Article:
Enrollment has climbed to over 70 percent, said Archdiocese spokesperson Terrence Donilon on Tuesday.
"Which is phenomenal when you think most Catholic schools wouldn't even be approaching that number until the spring," he said. "We saw this in Brockton, but somehow I have a feeling it's happening a bit more here." Read more
City Council President Maureen Feeney is moving ahead with plans for a city-wide civic engagement summit set for May, aides to Mayor Thomas Menino have started holding office hours from Allston to West Roxbury and Councillor-at-Large Michael Flaherty is making his own forays into the neighborhood kitchens. All three initiatives, while unique in their own way, reflect a renewed effort by longtime politicians to shift their resources and re-engage a city electorate that has been dramatically altered by technology and shifting demographics. Read more
Feb. 27, 2008
A Boston Police initiative aimed at conducting consensual home inspections in search for illegal firearms got a decidedly negative reception at a packed community meeting near Franklin Park last Thursday evening. The Safe Home program, which police officials introduced in concept last fall, has not yet been launched. Police have planned to pilot the initiative in high-risk neighborhoods such as Geneva Bowdoin, Grove Hall, Egleston Square and parts of Mattapan in the coming weeks. Read more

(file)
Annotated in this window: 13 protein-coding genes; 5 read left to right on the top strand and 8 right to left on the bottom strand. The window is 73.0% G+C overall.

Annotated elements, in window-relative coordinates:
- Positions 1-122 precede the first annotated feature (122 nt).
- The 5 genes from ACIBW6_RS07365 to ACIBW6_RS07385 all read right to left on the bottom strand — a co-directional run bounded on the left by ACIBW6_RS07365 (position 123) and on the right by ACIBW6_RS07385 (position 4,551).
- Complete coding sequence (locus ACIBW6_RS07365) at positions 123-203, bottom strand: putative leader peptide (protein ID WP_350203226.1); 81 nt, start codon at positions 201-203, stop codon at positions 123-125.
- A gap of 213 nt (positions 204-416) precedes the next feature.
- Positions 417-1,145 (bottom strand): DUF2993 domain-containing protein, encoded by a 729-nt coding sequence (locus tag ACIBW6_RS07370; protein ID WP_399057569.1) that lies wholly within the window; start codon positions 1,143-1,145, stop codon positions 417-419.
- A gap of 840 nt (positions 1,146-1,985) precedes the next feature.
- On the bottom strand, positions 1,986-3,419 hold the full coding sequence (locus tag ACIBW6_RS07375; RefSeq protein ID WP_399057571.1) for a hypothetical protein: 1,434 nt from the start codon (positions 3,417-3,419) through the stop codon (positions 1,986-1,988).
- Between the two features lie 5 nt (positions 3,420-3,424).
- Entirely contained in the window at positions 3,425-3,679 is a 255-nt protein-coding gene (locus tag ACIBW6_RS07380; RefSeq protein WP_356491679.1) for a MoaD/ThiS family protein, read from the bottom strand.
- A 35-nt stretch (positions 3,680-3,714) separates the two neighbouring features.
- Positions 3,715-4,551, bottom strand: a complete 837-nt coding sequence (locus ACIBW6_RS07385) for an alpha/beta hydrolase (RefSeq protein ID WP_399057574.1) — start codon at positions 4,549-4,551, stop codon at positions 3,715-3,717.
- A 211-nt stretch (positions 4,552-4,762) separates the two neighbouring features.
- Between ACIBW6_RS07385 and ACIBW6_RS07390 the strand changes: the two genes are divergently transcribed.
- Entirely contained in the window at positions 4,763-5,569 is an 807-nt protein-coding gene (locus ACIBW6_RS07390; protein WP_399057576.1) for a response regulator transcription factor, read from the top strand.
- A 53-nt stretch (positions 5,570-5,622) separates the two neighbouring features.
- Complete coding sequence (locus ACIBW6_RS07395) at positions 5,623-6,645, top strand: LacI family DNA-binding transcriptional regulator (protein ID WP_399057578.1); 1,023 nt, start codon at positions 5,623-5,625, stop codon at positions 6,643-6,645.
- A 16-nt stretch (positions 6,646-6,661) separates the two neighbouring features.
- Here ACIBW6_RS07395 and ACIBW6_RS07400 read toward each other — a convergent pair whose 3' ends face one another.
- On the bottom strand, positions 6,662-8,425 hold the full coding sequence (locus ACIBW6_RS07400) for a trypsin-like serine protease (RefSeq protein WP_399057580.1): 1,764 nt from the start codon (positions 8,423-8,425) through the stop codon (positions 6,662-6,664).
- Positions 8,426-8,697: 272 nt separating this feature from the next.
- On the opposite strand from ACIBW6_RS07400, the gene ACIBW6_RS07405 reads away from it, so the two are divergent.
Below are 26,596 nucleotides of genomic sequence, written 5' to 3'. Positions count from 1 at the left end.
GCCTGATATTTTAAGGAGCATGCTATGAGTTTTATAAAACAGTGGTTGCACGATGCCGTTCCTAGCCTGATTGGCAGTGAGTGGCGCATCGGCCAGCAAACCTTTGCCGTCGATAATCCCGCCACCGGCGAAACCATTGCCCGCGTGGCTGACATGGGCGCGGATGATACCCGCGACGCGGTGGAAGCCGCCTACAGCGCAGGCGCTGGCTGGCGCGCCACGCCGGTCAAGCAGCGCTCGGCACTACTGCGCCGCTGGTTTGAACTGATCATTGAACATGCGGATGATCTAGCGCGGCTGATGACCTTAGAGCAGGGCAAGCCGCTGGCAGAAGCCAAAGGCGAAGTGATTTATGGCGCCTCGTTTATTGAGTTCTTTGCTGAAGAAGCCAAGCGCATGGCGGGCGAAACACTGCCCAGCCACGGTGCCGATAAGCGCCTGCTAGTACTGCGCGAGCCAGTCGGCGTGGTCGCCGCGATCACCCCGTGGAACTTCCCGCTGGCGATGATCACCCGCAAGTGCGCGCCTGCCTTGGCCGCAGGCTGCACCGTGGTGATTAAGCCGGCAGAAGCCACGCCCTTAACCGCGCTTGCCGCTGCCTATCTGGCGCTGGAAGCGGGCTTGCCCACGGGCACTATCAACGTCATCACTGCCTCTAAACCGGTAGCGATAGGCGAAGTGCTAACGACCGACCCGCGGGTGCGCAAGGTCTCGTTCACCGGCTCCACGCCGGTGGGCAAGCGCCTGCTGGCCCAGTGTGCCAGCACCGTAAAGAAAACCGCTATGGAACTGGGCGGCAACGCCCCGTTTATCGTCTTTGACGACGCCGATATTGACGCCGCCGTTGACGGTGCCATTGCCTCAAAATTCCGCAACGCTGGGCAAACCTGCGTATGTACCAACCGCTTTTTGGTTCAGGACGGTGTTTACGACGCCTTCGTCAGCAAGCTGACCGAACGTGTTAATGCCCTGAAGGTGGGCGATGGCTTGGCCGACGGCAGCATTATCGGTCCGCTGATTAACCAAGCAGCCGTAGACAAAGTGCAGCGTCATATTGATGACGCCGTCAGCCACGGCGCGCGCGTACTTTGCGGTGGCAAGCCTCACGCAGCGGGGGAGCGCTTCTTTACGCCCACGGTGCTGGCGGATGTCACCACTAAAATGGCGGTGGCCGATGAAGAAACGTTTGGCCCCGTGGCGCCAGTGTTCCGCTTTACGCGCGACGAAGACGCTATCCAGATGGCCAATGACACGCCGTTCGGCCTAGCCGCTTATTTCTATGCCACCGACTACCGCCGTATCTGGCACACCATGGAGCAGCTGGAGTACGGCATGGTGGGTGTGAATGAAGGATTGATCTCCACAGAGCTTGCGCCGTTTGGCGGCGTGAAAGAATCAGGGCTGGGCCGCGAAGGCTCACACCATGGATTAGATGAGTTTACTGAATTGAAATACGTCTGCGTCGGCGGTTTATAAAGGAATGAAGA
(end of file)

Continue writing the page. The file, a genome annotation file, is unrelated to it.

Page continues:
When it comes to property owners around Hendry Street in Dorchester, Leonard Habiyakare, Jr. is an exception. While some have sold out over the past few years and others succumbed to foreclosure, Habiyakare has been struggling to keep his three-family house, which is at the end of the street. With help from ACORN, he managed to get his mortgage modified, but he still has trouble finding tenants. Read more
During the week, Diane Staib can be found at Upham's Elder Service Plan in Dorchester, where she works as a geriatric social worker. On the weekends, she is usually roaming around the neighborhood, camera in hand, looking for the perfect shot that will become the latest addition to Under Dog Cards, a collection of greeting cards featuring local photography.
Diane donates about 10 percent of the proceeds from Under Dog Cards to the Boston Animal Rescue League, which she says is integral in creating responsible pet owners and preventing animal cruelty. Read more
A 2.1-mile sewer overflow tunnel being built under William J. Day Boulevard may be hitting a speed bump, as a key Columbia Point landowner is raising a stink over a planned odor control facility nearby.
The Corcoran Jennison Companies, owner of the Bayside Exposition Center, is planning on hitting local neighborhood civic associations with its concerns on the single-story brick structure, known as an odor control facility, set to be built behind the State Police barracks. Read more